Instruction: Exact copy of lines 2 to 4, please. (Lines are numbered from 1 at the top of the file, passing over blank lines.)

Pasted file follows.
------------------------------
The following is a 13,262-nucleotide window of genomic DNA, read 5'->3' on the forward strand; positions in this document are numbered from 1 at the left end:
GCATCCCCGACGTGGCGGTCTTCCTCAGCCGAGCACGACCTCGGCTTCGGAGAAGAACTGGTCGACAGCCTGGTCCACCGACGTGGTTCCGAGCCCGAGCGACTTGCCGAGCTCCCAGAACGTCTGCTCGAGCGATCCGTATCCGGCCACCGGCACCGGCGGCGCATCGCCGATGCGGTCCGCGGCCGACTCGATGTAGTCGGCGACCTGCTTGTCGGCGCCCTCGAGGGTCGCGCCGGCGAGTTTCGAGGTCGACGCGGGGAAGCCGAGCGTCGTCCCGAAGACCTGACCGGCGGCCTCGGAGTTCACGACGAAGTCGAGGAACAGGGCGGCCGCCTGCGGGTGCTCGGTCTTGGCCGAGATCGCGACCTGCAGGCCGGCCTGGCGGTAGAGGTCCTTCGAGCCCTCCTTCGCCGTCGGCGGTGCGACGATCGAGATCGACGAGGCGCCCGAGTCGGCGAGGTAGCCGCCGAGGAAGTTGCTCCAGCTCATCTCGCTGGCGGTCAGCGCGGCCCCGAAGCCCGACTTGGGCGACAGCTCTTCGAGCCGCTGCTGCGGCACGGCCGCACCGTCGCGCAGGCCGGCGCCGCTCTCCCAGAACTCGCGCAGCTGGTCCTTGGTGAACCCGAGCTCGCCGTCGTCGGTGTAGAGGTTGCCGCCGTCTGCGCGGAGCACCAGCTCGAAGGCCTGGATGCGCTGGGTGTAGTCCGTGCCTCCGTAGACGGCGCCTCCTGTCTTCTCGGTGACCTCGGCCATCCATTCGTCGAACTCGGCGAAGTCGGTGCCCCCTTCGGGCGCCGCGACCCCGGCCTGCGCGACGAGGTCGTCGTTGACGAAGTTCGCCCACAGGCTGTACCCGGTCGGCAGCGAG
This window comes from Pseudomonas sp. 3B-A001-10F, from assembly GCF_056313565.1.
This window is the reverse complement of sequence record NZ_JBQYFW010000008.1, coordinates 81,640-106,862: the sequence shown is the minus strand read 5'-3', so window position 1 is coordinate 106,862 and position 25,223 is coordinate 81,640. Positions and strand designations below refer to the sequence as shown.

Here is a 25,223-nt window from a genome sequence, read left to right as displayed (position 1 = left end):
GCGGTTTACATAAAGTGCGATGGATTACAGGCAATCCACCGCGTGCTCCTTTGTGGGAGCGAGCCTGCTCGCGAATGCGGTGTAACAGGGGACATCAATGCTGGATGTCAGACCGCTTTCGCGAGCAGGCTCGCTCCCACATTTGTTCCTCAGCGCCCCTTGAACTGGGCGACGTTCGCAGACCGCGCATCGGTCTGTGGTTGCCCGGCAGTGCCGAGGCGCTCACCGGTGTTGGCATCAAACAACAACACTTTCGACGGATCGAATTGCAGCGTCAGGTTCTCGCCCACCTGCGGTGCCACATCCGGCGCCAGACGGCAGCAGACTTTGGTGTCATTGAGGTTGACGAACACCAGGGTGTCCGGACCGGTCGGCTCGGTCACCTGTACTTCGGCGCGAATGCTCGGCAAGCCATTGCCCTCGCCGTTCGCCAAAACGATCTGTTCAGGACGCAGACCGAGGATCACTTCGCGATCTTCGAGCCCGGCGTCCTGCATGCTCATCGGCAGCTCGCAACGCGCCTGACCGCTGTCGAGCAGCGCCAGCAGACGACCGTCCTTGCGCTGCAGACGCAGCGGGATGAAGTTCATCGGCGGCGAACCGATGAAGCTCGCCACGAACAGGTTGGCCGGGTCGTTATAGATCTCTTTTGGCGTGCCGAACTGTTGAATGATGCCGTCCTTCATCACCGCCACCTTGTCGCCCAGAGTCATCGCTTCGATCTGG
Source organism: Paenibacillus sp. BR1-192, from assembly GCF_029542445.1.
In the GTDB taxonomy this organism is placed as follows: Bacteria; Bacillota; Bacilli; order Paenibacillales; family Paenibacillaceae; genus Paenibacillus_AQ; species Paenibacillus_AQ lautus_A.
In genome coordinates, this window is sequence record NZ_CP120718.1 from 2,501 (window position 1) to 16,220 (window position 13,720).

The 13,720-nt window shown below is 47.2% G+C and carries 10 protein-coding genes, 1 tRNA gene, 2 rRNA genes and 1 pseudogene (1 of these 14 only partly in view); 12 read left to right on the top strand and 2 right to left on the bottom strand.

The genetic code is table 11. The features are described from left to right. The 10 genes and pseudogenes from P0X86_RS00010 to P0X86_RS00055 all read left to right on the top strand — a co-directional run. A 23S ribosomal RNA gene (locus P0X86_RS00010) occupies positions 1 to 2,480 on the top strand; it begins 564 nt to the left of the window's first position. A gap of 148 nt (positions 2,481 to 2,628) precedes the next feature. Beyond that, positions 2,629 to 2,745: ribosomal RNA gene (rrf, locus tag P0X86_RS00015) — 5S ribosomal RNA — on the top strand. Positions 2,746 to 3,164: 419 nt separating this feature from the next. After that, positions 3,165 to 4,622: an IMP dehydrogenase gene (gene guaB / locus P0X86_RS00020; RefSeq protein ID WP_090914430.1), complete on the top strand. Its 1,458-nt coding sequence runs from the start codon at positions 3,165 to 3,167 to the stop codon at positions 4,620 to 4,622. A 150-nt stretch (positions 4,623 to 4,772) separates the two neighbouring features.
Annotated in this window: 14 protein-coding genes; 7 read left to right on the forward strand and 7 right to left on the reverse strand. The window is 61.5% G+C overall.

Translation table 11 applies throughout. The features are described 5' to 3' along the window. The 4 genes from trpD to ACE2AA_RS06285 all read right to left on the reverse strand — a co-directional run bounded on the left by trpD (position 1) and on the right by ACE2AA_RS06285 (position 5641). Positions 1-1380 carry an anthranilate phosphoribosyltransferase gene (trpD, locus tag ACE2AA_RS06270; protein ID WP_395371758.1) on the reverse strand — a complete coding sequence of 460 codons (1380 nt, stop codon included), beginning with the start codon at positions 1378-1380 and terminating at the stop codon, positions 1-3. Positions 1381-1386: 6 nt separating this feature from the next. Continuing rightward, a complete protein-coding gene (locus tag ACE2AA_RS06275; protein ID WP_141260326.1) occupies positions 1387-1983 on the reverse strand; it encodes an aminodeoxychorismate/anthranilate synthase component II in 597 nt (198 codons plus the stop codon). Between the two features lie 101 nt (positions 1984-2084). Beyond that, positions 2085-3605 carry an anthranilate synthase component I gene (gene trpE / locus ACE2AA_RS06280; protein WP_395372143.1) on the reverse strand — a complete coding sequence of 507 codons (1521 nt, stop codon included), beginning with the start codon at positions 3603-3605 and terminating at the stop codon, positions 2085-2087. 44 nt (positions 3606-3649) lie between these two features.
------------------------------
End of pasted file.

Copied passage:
GCATCCCCGACGTGGCGGTCTTCCTCAGCCGAGCACGACCTCGGCTTCGGAGAAGAACTGGTCGACAGCCTGGTCCACCGACGTGGTTCCGAGCCCGAGCGACTTGCCGAGCTCCCAGAACGTCTGCTCGAGCGATCCGTATCCGGCCACCGGCACCGGCGGCGCATCGCCGATGCGGTCCGCGGCCGACTCGATGTAGTCGGCGACCTGCTTGTCGGCGCCCTCGAGGGTCGCGCCGGCGAGTTTCGAGGTCGACGCGGGGAAGCCGAGCGTCGTCCCGAAGACCTGACCGGCGGCCTCGGAGTTCACGACGAAGTCGAGGAACAGGGCGGCCGCCTGCGGGTGCTCGGTCTTGGCCGAGATCGCGACCTGCAGGCCGGCCTGGCGGTAGAGGTCCTTCGAGCCCTCCTTCGCCGTCGGCGGTGCGACGATCGAGATCGACGAGGCGCCCGAGTCGGCGAGGTAGCCGCCGAGGAAGTTGCTCCAGCTCATCTCGCTGGCGGTCAGCGCGGCCCCGAAGCCCGACTTGGGCGACAGCTCTTCGAGCCGCTGCTGCGGCACGGCCGCACCGTCGCGCAGGCCGGCGCCGCTCTCCCAGAACTCGCGCAGCTGGTCCTTGGTGAACCCGAGCTCGCCGTCGTCGGTGTAGAGGTTGCCGCCGTCTGCGCGGAGCACCAGCTCGAAGGCCTGGATGCGCTGGGTGTAGTCCGTGCCTCCGTAGACGGCGCCTCCTGTCTTCTCGGTGACCTCGGCCATCCATTCGTCGAACTCGGCGAAGTCGGTGCCCCCTTCGGGCGCCGCGACCCCGGCCTGCGCGACGAGGTCGTCGTTGACGAAGTTCGCCCACAGGCTGTACCCGGTCGGCAGCGAG
This window comes from Pseudomonas sp. 3B-A001-10F, from assembly GCF_056313565.1.
This window is the reverse complement of sequence record NZ_JBQYFW010000008.1, coordinates 81,640-106,862: the sequence shown is the minus strand read 5'-3', so window position 1 is coordinate 106,862 and position 25,223 is coordinate 81,640. Positions and strand designations below refer to the sequence as shown.